Dear Friends,

 

Another year has passed and what a year it was! It has been a year of turmoil, sacrifice, and uncertainty. Here at the March Field Air Museum we have suffered the absence of friends and co-workers as we struggled through the health and economic battering of the COVID-19 pandemic.  Through it all we pulled together forging a strong and focused core committed to preserving the museum as a vibrant and growing entity. Despite the challenges we have accomplished much.

 

This year saw the opening of our watershed exhibit “Aerial Bombing - The Civilian Experience” Within its walls visitors hear the drone of approaching heavy bombers, and feel the rumble of anti-aircraft fire as the shock of exploding bombs cause the walls to tremble as heat from burning incendiaries pulsates through the reinforced concrete. Here they learn of the terrifying reality of World War II as it was experienced in the London underground during the Blitz and in the deep shelters of Nazi Germany.   

 

Within the main hangar the new Observation Deck gives a bird’s eye view of the legendary SR-71 Blackbird, the MQ-1 Predator unmanned aircraft and P-39 Airacobra fighter. The Innovations Through Conflict Gallery saw the creation of a new Women’s Airforce Service pilot exhibit formed around the donation of artifacts from noted artist and former WASP, Dorothy “Dot” Swain Lewis.    

 

This year also saw the completion of a joint project close to all our hearts as Colonel Earl Williams was awarded the Purple Heart for wounds received during the Japanese attack on Pearl Harbor. The award, nearly eighty years after the action, followed five years of determined effort by 
B-17 Archaeology president Greg Stathatos with the assistance of the March Field Air Museum.  

 

As I write this letter, the final stages of the movement of a Space Shuttle Solid Rocket Booster from the California Science Center to March Field Air Museum has been completed.  The 149-foot booster will provide the centerpiece for a memorial park dedicated to the 14 astronauts who lost their lives during the Challenger and Columbia disasters. The quiet, shaded area for rest and reflection will commemorate those brave individuals whose courage pushed forward the frontiers of aviation.

 

Even with the restrictions of social distancing in place, the museum found a way to bring the community together to preserve history. This year, members of “Team Shine” a non-profit group of aircraft and auto detailers joined together to volunteer their time and skills to restore our B-29 Superfortress “Flagship 500”. Supported by donations of food and materials from local businesses, the team worked in isolation as they polished the World War II bomber to a mirror finish.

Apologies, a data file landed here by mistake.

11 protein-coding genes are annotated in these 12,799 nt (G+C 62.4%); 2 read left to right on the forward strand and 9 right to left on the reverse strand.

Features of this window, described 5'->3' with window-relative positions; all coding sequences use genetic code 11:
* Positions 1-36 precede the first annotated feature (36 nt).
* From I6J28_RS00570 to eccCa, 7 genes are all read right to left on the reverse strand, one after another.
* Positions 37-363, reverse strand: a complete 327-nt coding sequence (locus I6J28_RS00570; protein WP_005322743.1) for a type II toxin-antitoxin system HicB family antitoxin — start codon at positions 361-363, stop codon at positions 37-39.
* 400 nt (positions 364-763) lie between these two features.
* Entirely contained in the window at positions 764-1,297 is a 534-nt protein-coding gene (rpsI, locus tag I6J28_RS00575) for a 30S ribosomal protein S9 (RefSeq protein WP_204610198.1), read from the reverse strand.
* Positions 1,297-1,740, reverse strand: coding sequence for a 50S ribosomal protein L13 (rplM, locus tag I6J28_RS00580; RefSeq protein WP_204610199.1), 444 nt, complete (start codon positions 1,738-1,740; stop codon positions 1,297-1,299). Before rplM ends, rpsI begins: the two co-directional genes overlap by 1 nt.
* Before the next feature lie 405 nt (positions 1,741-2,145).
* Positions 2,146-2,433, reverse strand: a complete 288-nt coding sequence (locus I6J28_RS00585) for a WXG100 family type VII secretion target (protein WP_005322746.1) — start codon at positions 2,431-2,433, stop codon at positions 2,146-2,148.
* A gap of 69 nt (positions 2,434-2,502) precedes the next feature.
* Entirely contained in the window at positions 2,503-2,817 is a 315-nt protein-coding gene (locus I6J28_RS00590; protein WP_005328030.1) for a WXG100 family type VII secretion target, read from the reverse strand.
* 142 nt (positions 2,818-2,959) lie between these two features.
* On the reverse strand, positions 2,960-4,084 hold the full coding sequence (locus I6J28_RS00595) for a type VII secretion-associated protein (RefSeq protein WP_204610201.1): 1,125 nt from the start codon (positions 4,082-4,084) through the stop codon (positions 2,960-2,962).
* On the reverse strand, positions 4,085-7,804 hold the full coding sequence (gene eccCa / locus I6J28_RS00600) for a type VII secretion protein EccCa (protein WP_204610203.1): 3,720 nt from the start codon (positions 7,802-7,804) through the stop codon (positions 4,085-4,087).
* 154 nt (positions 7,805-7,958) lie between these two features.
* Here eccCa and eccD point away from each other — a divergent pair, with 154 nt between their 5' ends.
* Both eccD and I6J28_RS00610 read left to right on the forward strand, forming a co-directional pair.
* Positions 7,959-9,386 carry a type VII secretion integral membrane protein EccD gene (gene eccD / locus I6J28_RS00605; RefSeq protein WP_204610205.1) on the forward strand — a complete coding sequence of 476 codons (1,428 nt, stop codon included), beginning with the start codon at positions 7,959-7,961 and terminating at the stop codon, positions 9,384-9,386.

Aircraft acquisitions and restorations, hard hit by the restrictions of the pandemic, nevertheless moved forward. A Fokker D-IV flying replica, in the livery of the Imperial German Air Force, now hangs in Hangar Two. The sacrifices of those we lost has been honored with the completion of our Vietnam veteran UH-1D, our T-38 Talon and T-37 Tweety-bird trainers and O-2A Forward Air Controller, all have been restored with the help of generous individual donors. 

 

Before the end of this month, our C-119 Flying Boxcar will proudly wear its original Royal Canadian Air Force colors.  Great progress has already been made in restoring our C-54 Skymaster one of the worlds first aero medical transports and a veteran of the fierce World War Two Battle of Okinawa.

 

Work has begun on our O-2B Super Skymaster to return it to its 9th Special Operations Squadron configuration. We have amazing plans for the near future with our KC-135A Strato-tanker, VC-47 VIP transport and F-101 Voodoo due for restoration in 2021.

 

Be assured, we will recover. This upcoming year will see our revitalized Events Department bring back the quality entertainment you have loved in past. Champions of Flight, this year honoring legendary aviator Dick Rutan, the SR-71 Symposium, and of course the March Field Airshow will all make a triumphant return in 2021.  

 

March Field Air Museum receives no federal or state funding. As such, we depend on your donations to continue our mission. Your generous gift can make the difference between preserving history or watching it fade away. As we re-dedicate ourselves, won’t you join us? With your help we can continue our mission to preserve the past and enrich the future. 

 

“To the living we owe respect, to the dead we owe only the truth” 

 

Voltaire

 

 

 

Thank-you for your support, 

Jamil Dada
President, Executive Board
March Field Air Museum    

 

 

P.S. The successes of this year would not have been possible without your generosity.  Any donation, of whatever denomination, is vital to our continued progress. Your contribution could mean the difference between success and failure. 

 

The successes of this year would not have been possible without your generosity. Continuing down this path requires your help. Any donation, of whatever denomination, is vital to our continued progress.

 

For your convenience, you may click on this link 2020 Year End Donation or you can mail your generous, year-end donation today to the March Field Air Museum, P.O. Box 6463, Riverside CA 92518.

 

 

 


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